“The Boxtrolls” is a recent stop motion film created by the makers of “Coraline” and “Paranorman.” The film follows the story of a group of “boxtrolls” who roam Cheesebridge’s streets at night, much to the dissatisfaction of those who live there. Cowering in their homes at night out of fear, the townspeople have much hatred for the little underground dwelling creatures, especially after they kidnap a baby one night. The film focuses heavily on breaking free of stereotypes and seeing things in a slightly different light, which is a good message, if only done in a more appealing way plot-wise.
Isaac Hempstead Wright voices Eggs, the boy who was kidnapped by Fish (voiced by Dee Bradley Baker) and Shoe (voiced by Steve Blum), two boxtrolls who act as both parent and sibling respectively to him throughout the ten years he lives with them. When Eggs (as a toddler) gets snatched, Archibald Snatcher (voiced by Ben Kingsley) vows to capture and destroy every boxtroll alive in order to be allowed membership into an elite group of high society cheese lovers, led by Cheesebridge’s mayor, Lord Portley –Rind (voiced by Jared Harris). When the mayor’s daughter Winnie (voiced by Elle Fanning) realizes Eggs is a boy and not at all a boxtroll, that’s when the story takes a turn and we finally see members of the two differing species working together.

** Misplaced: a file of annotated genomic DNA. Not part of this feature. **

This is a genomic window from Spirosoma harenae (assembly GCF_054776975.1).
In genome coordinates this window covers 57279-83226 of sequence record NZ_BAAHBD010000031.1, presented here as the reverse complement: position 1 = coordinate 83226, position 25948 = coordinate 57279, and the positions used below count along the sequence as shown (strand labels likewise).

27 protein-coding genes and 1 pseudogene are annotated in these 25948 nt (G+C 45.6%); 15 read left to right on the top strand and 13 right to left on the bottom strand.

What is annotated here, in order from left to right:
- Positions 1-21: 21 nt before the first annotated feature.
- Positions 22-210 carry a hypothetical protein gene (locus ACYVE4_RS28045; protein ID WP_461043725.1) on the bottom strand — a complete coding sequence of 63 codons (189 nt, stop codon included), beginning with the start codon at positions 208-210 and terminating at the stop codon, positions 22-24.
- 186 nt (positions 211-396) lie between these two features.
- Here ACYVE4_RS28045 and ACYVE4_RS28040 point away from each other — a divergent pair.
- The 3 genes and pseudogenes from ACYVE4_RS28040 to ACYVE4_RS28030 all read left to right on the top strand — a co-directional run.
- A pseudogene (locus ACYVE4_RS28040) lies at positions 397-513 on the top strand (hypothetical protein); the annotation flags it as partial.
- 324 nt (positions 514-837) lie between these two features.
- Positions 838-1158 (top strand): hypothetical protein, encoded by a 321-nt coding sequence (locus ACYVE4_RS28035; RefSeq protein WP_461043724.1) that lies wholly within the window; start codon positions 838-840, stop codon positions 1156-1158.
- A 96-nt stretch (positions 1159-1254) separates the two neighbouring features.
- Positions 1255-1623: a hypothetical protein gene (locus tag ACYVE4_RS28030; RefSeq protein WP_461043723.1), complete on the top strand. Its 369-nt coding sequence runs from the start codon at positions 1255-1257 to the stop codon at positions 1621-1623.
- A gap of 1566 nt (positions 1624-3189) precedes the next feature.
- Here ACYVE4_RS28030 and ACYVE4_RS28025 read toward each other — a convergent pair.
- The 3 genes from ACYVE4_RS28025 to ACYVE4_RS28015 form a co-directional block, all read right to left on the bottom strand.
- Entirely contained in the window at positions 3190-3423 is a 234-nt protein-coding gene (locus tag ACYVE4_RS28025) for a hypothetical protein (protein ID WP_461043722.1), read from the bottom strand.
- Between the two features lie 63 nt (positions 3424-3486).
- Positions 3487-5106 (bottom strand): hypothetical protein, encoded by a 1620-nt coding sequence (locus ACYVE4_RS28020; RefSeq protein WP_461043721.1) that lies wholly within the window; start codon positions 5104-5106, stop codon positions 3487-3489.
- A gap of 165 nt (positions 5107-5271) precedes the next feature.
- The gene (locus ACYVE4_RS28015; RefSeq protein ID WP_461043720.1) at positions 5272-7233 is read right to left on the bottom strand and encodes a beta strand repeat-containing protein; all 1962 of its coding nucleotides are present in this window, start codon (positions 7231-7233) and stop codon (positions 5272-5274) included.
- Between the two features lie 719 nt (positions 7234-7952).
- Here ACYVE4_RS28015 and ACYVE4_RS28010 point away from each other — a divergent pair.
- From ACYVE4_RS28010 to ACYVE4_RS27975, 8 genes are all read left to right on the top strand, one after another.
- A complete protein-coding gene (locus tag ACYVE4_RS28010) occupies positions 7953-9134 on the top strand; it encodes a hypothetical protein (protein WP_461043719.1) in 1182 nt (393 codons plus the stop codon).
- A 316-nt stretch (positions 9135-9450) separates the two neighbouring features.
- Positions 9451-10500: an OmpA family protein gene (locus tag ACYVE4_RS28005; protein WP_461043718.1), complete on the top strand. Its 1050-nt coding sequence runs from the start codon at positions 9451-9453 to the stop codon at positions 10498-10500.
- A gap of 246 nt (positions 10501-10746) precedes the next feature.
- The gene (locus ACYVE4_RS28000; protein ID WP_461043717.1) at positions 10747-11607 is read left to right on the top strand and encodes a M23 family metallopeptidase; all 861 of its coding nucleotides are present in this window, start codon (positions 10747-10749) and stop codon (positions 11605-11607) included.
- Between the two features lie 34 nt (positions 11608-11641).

The overall plot in “The Boxtrolls” has its flaws, as the intentions of Archibald Snatcher seem to lack a payoff. With a clear antagonist, a film needs to give that character a strong desire to achieve something grand. What Snatcher wanted, however, wasn’t worth the work he was putting into getting it. This diminished the plot to a display of pointless psychoticism on the antagonist’s part. Perhaps Snatcher’s depiction wasn’t presented properly, but he seemed a weak villain, even if for a family-friendly film.
Another loss for a highly potential film was the depiction of the boxtrolls themselves. There were plenty of opportunities to create some major personality in them, but they seemed to disappear onto the backburner in lieu of a more human-driven plot. In following Winnie and Eggs’ ventures in trying to save the rest of the boxtrolls, a lot of the character that could have been was lost to the stories of these two kids. Aside from the personality, something else that was missed out on was the humor. There was a lot of opportunity to add something memorable and amusing, but sadly, none of those moments came to exist. Instead, there were far too many cheesy puns.
Overall, “The Boxtrolls” was cute, but lacked a lot of the much needed personality. With so much opportunity to incorporate that into the film, it was a shame that it was lost. Visually, it was great, as the amount of work that goes into creating a film of this magnitude is astounding and should not be overlooked. And the message was a great one, and one whose symbolism was perhaps the best hidden gem of the film. It was depicted in both a literal and figurative way, urging others to think outside the box. Sadly, however, it perhaps would have been best to remain inside the box, as the overall plot of the film was a rather cheesy and unfortunate display of nonsense.
Final grade? C-